Port Elizabeth-born architect and interior designer, Mlondolozi Hempe is the founder of the design company Umongo, where his projects are an exploration of art through design and architecture. He carefully fuses these elements with his South African culture and childhood experiences. Hempe obtained his Bachelor of Architectural Studies degree in 2011 and is a registered professional with the South African Council of Architectural Professionals. He is also a judge for the Dezeen Awards 2021 among many other international designers and architects.
With a unique approach in combining contemporary elements in furniture with interior and architectural design, he believes that design is a “uniform language to be explored”. He offers a great understanding and passion for both architecture and design and it gives him an in-depth understanding of space and product. Also, an environmentalist, his extensive experience as a sustainability consultant encourages his approach to working sustainably.
Hempe says he likes to grow from the organic process into clean, linear symbols merged with unexpected materials. For him, this essentially enhances contemporary perceptions of structure and cultural references. He believes in dissolving boundaries and challenges stereotypes by searching for inspiration and having a conscious understanding of design. He likes to focus on what comes to mind naturally and transforming that into something soulful and symbolic.
When do you know if a design is successful?
A successful design can be determined by how well the elements work together in achieving the desired aesthetic. Achieving the clients brief as the space must be anchored to the client’s needs from fabric selection, furniture choices and accent pieces. A successful design combines all these items seamlessly while keeping your signature as designer while marrying to client’s aesthetic.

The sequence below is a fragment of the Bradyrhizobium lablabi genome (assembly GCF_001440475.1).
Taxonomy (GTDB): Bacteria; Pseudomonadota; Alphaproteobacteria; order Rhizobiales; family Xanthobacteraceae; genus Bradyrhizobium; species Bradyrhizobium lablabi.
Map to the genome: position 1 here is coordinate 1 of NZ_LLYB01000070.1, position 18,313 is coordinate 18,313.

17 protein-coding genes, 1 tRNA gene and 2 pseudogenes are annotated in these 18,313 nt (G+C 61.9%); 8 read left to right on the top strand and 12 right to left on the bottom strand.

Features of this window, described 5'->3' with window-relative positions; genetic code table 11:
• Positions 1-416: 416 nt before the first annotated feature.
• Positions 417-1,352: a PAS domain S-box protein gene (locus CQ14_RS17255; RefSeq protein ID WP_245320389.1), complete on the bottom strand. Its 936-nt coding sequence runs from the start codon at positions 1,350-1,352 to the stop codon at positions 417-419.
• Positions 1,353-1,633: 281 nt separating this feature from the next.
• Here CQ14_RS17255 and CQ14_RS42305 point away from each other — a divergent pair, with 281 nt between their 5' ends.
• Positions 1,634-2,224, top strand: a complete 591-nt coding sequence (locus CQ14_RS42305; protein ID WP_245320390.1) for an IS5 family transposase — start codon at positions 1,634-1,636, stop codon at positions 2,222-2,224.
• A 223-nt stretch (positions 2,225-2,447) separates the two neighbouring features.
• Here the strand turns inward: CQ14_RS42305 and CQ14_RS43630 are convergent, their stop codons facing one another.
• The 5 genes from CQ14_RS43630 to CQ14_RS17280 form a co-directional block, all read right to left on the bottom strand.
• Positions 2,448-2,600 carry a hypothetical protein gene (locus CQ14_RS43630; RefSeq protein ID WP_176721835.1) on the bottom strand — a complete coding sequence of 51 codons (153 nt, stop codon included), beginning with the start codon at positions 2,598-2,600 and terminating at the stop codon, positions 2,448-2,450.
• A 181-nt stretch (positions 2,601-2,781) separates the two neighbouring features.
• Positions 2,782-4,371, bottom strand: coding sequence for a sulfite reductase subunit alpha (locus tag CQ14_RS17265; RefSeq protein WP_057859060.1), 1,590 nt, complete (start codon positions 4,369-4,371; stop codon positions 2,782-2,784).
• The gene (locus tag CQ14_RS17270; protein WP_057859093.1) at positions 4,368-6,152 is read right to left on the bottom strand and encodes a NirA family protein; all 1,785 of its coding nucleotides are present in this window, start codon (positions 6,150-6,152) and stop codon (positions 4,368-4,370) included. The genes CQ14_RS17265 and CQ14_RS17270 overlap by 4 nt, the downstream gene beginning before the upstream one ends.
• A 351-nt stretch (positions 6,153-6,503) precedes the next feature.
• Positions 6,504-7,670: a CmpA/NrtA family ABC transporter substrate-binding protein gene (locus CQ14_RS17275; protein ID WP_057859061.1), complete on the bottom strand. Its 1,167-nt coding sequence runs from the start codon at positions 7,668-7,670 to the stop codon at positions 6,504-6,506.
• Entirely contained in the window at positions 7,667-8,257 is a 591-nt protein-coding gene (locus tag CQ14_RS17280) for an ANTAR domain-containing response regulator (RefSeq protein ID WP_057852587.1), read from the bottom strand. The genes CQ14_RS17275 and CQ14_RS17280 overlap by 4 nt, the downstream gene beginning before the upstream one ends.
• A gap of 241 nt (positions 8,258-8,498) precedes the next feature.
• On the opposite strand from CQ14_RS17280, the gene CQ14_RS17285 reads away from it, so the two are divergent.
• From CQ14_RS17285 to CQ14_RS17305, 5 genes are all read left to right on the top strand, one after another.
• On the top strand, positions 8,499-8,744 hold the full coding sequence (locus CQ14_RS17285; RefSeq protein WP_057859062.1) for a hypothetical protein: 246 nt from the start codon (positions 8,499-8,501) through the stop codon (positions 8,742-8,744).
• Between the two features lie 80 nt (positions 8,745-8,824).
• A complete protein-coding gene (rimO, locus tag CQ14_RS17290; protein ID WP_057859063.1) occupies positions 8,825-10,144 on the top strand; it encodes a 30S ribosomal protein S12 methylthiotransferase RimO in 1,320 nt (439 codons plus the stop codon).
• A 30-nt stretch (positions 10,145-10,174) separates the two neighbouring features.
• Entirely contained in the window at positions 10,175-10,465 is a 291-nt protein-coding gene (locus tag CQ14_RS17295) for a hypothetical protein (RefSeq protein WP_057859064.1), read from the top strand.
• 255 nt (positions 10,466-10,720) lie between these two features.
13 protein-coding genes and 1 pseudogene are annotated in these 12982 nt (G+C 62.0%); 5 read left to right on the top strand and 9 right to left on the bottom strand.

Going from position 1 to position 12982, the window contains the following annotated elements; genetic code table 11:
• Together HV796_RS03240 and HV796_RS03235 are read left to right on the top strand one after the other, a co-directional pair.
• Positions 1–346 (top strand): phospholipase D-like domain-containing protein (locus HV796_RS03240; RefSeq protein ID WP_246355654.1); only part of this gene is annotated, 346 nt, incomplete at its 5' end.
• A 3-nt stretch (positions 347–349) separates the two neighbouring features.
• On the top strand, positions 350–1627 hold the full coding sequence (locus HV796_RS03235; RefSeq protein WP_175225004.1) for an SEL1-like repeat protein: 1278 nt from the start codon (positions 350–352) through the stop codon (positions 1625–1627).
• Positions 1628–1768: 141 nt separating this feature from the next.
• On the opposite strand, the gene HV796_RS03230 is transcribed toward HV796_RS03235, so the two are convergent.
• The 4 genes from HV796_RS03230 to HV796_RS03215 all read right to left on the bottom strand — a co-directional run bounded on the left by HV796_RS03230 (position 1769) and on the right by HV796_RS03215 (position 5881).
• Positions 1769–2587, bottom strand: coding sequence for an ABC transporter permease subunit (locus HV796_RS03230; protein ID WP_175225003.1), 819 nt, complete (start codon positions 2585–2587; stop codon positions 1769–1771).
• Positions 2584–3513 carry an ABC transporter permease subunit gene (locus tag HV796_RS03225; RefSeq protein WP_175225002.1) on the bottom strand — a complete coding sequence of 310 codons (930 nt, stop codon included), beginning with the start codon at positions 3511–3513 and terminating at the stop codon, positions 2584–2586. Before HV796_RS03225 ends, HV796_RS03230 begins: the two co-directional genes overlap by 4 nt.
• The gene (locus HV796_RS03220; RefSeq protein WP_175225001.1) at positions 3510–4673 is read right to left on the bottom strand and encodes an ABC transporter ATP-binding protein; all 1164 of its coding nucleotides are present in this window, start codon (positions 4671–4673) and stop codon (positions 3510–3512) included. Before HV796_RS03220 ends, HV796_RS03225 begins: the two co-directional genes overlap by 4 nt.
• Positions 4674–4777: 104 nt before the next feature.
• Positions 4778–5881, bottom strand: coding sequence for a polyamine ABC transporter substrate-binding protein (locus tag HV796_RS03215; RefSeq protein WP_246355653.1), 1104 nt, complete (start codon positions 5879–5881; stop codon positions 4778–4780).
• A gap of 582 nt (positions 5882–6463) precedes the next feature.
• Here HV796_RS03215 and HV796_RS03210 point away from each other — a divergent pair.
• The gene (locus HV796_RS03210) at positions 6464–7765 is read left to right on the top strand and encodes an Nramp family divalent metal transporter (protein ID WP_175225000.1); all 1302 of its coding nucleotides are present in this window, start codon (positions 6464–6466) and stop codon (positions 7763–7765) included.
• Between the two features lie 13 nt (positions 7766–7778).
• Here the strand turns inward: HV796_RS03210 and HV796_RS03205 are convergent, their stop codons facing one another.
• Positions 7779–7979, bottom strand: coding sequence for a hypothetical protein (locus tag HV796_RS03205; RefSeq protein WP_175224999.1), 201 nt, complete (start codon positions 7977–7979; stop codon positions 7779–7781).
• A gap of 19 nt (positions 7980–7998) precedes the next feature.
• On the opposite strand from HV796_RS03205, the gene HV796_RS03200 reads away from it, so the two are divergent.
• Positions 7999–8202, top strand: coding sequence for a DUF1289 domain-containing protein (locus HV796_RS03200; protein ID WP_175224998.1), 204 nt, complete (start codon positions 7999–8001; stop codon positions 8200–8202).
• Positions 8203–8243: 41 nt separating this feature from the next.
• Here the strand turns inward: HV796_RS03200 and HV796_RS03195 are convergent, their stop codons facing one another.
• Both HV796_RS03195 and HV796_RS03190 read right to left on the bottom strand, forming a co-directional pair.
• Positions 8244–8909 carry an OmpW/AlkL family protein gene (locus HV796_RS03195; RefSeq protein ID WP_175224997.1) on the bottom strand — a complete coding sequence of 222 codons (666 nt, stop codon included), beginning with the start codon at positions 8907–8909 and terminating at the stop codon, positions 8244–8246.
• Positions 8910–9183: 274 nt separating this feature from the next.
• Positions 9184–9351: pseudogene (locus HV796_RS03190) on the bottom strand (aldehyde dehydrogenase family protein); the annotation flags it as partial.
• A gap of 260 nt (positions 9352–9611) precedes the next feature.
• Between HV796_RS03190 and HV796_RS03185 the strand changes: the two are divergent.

You’re an architect and also an interior designer. You must be constantly looking to the future. What do you see?
With the COVID-19 pandemic almost everyone has fallen in love with the idea of comfort and style in their private residences. People are much more conscious about what they are bringing into their home. I think architects and designers, should be ready for more informed clients who now have a deeper understanding of their personal style and what works and what does not for them. They will no longer be impressed by pretty pictures but by your ability to create more meaningful spaces and places.
How do you combine functionality and style?
As the old proverbial saying goes “Form follows function”. I think in this instance it is style that follows function. Having the ability to combine good ergonomics with style is a great asset in a designer. Although tricky this is driven by function, how will a specific piece be used in the home and how does it fit into the overall decor style and most importantly budget. A typical and easy example would be a sofa. When looking at a sofa you firstly consider the functional aspects that is; size, seat, height, depth and comfort. Then the next layer you look at is style, does your client for example need a sofa with modern clean lines, or mid-century, or pop-art design. These basic principles can be carried across to other pieces, lighting, side tables etc. Lastly if there is opportunity and budget to customize, I always encourage that because in most cases a personal touch is the best style.
Where do you get your inspiration from?
My inspiration comes from different sources but mostly interiors that resonate with me is the African aesthetic with a contemporary and modern twist. I look at shapes and symbols to pull in and the use of modern patterns. I never let the brief limit my design capabilities as the desire is to create something different every time.
What are you working on at the moment?
Currently I’m doing a self-study of modern African aesthetic for a potential game reserve project in Kwa-Zulu Natal. I am investigating how do we expand the African story by creating meaningful interiors that symbolise our aesthetic as people of colour.
What is your favourite project to date and why?
I don’t think I have ever really had one specific favourite project one as I enjoy different things about all projects. I think what excites me the most right now is this self-study project for the game reserve. I think it’s exciting because of what I intend to achieve from it, a real deep exploration for a unique aesthetic that tells stories from seating to sleeping. This is exciting because of the nature of space, a holiday destination.
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Terms and Conditions
Entries open on 1 April 2021 and close end of day 30 April 2021. The winner will be announced on HOMEMAKERS’ social media platforms during the first week of May 2021. The competition is open to South African citizens over the age of 18. Employees of HOMEMAKERS are not allowed to enter. HOMEMAKERS’ decision is final, and no correspondence will be entered into. A representative from UMONGO will reach out to the winner before the end of May 2021. This consultation may be virtual due to COVID-19 restrictions.